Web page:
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Where the ninth planet of the solar system is hiding and why it is so hard to find: scientists have answers

Yulia PoteriankoNews
Our solar system can bring many more surprises to scientists

For many years, it was believed that there were 9 planets in the solar system, the cosmic home of our Earth. However, everything changed on August 24, 2006, when the International Astronomical Union excluded Pluto from this number. It was officially recognized as a dwarf planet and equated with Eris and Ceres. Disputes over this issue continue to this day. The same goes for the question of whether there is another ninth planet in the solar system that astronomers still cannot see for sure.

What modern science knows about this is reported by The Conversation. It turns out that the more clues we get, the more mysteries we face.

Why is Pluto not a planet?

The "demotion" of Pluto to the status of the most distant planet in the Solar System occurred after the discovery of Eris, a trans-Neptunian object that is also located at the edge of our planetary system and has comparable size and mass. Astronomers then concluded that the discovery of such objects would become more and more common as the power of telescopes increased. This is what eventually happened. Five dwarf planets are already known in the Solar System today.

This forced scientists to clarify the criteria by which a space body can be recognized as a planet. They agreed on 3 points:

  • the object must orbit a star (in our solar system, it is the Sun);
  • it must be large enough for gravity to give it a spherical shape;
  • it must also be large enough for its own gravity to destroy any other similarly sized objects in its orbit.

Pluto does not meet the third criterion. In particular, some researchers consider it and its largest moon Charon to be a double planet. In addition, it orbits in the Kuiper belt, an area that is quite densely populated by celestial bodies.

Could there be another ninth planet?

The laws of physics are quite strict and can be described by mathematical formulas. However, the discovery of new distant dwarf planets has shown astronomers that not everything in the calculations of the orbits of these objects matches.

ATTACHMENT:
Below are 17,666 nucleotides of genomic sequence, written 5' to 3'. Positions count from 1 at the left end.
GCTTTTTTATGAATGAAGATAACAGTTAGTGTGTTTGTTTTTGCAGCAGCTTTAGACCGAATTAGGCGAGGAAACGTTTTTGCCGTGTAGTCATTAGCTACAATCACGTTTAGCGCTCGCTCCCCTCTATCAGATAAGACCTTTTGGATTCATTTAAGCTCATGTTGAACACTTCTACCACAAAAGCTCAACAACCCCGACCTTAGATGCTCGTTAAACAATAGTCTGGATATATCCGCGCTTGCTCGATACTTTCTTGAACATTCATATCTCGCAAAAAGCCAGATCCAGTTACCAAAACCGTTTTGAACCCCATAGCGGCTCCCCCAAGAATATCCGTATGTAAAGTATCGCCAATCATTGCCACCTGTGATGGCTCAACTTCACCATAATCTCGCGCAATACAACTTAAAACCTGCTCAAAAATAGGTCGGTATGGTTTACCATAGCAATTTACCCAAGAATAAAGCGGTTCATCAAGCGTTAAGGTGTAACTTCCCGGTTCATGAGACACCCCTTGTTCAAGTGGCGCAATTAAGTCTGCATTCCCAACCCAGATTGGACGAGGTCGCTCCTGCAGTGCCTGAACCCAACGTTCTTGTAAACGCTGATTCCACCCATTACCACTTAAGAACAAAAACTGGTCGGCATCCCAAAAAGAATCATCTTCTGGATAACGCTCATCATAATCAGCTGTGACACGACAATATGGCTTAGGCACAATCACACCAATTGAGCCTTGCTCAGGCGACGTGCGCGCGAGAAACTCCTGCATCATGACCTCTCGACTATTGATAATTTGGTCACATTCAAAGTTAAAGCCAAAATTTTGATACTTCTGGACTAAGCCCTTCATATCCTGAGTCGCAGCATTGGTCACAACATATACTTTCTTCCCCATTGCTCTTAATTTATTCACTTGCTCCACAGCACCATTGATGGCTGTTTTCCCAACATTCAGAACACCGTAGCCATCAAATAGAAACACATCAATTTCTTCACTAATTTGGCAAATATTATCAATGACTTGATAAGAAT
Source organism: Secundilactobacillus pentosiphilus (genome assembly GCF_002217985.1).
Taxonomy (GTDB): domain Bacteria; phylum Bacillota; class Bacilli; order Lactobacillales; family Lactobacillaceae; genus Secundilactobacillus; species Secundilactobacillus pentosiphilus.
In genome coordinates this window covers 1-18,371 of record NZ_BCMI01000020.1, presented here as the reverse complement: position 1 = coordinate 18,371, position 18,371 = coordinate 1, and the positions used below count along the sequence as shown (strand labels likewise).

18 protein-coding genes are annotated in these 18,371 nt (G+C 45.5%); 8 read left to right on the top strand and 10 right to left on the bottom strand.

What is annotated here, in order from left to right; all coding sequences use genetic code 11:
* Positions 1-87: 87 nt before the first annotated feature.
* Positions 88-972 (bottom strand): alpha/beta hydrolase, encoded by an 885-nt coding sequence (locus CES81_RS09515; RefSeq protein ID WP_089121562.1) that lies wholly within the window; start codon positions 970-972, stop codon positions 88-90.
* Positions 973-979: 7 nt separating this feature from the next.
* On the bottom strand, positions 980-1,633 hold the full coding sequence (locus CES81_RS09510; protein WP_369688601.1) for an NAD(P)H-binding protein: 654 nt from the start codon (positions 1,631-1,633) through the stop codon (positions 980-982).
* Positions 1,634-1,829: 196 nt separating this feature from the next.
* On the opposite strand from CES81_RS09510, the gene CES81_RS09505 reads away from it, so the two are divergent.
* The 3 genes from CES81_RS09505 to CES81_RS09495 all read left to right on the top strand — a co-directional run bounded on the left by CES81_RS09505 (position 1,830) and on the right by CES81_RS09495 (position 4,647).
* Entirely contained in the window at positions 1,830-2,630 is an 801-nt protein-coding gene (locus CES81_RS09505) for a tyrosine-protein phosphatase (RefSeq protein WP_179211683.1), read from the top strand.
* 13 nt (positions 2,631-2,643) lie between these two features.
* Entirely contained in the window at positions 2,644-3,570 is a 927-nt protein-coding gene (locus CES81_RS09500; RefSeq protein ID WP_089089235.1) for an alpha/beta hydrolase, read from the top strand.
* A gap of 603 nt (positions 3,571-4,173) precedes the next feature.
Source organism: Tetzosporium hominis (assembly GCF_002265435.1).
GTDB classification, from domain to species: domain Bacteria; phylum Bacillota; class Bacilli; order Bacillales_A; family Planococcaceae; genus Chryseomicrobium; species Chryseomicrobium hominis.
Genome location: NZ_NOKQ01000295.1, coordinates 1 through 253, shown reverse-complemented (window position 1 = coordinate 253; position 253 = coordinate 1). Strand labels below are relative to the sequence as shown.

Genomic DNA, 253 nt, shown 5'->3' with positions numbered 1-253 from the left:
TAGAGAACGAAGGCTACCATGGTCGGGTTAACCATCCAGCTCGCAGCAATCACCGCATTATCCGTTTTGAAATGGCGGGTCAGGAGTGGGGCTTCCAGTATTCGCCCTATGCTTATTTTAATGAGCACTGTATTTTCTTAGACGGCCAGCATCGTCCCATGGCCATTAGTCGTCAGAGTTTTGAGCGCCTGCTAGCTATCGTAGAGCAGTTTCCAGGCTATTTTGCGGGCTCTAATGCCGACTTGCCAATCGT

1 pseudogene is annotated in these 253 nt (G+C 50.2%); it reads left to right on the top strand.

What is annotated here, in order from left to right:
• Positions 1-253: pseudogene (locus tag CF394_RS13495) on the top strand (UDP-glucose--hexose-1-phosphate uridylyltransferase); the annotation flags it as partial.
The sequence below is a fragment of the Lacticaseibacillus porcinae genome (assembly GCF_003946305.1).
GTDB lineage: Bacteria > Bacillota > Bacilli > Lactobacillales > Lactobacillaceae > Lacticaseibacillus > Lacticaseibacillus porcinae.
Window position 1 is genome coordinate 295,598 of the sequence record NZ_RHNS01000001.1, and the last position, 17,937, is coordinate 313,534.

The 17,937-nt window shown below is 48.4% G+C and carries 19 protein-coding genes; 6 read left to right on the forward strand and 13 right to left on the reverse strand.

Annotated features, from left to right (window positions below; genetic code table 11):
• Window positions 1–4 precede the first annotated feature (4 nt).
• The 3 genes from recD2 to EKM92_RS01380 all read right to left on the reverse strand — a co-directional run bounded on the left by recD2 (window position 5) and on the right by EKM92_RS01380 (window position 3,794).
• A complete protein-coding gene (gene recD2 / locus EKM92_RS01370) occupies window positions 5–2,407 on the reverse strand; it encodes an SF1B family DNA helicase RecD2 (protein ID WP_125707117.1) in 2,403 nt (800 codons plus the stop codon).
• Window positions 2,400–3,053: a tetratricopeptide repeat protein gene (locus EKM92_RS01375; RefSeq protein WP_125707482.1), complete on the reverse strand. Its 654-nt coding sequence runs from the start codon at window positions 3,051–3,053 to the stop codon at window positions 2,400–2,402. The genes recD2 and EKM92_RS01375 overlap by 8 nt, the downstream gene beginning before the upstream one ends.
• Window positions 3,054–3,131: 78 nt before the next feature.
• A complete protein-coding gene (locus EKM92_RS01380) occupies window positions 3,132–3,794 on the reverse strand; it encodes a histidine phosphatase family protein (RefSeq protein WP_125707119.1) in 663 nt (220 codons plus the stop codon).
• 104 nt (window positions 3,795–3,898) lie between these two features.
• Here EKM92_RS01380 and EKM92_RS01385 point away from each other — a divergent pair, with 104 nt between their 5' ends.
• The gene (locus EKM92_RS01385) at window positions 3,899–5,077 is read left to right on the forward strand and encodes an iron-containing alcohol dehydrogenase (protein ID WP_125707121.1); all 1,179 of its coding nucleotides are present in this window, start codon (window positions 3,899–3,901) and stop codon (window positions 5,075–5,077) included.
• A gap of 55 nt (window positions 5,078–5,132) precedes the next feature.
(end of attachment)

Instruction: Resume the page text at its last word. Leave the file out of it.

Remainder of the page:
Sophisticated modeling on supercomputers makes it possible to calculate gravitational interactions even in such a complex environment as our solar system. And in 2016, after modeling dwarf planets and their trajectories, astronomers from the California Institute of Technology Konstantin Batygin and Mike Brown concluded that mathematically, there must be an undiscovered ninth planet within the system.

Calculations have shown that it should have a mass about ten times that of the Earth. And the estimated distance to it is 90 billion kilometers from the Sun, which is about 15 times farther than Pluto. Some scientists are skeptical of this hypothesis, but some find it promising and are looking for this mysterious object.

From the point of view of the average person, it seems that there is nothing complicated about it as you just need to point a powerful telescope at the appropriate sector of the sky. If we can see galaxies billions of light-years away, shouldn't we be able to detect the ninth planet in our solar system?

In fact, the task is complicated by the fact that planets do not glow on their own, they only reflect the light of stars, and the lack of light radiation makes it difficult to find them. Thus, according to the most optimistic estimates, the potential ninth planet is at the limit of the depth that the largest telescopes on Earth can see. And this planet should be 600 times dimmer than Pluto.

Another problem is that we don't know exactly where to look. Our solar system is really big, and it will take a lot of time to explore the part of it where a potential ninth planet could be orbiting. What makes the situation even more complicated is that there is only a small window each year during which conditions are suitable for this search.

Currently, scientists are relying on the results of a team of researchers who worked at the Atacama Cosmological Telescope (a millimeter-wave radio telescope). In 2021, they published an article that, although unable to confirm the existence of the ninth planet, identified a dozen candidates for further observation. Even though we may know the truth in a few years, there is still a lot of scientific work to be done.

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